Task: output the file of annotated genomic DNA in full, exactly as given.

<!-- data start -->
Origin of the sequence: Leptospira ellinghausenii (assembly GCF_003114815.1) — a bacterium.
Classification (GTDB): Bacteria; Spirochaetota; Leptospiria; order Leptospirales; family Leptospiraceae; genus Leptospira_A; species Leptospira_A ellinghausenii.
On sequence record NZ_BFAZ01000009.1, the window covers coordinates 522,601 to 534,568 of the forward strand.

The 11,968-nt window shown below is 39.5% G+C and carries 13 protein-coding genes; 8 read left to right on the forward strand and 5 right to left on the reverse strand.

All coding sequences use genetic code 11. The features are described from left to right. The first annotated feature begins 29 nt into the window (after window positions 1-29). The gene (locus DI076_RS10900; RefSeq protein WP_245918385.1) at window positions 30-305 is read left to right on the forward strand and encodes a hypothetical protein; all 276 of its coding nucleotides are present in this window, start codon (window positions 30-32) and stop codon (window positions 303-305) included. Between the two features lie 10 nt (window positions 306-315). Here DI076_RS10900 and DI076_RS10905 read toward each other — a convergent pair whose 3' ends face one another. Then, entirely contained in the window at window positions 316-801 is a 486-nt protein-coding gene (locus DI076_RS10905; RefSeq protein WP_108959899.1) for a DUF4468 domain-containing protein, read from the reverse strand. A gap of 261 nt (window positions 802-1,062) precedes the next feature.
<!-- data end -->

Origin of the sequence: Leptospira ellinghausenii (assembly GCF_003114815.1) — a bacterium.
Classification (GTDB): Bacteria; Spirochaetota; Leptospiria; order Leptospirales; family Leptospiraceae; genus Leptospira_A; species Leptospira_A ellinghausenii.
On sequence record NZ_BFAZ01000009.1, the window covers coordinates 522,601 to 534,568 of the forward strand.

The 11,968-nt window shown below is 39.5% G+C and carries 13 protein-coding genes; 8 read left to right on the forward strand and 5 right to left on the reverse strand.

All coding sequences use genetic code 11. The features are described from left to right. The first annotated feature begins 29 nt into the window (after window positions 1-29). The gene (locus DI076_RS10900; RefSeq protein WP_245918385.1) at window positions 30-305 is read left to right on the forward strand and encodes a hypothetical protein; all 276 of its coding nucleotides are present in this window, start codon (window positions 30-32) and stop codon (window positions 303-305) included. Between the two features lie 10 nt (window positions 306-315). Here DI076_RS10900 and DI076_RS10905 read toward each other — a convergent pair whose 3' ends face one another. Then, entirely contained in the window at window positions 316-801 is a 486-nt protein-coding gene (locus DI076_RS10905; RefSeq protein WP_108959899.1) for a DUF4468 domain-containing protein, read from the reverse strand. A gap of 261 nt (window positions 802-1,062) precedes the next feature.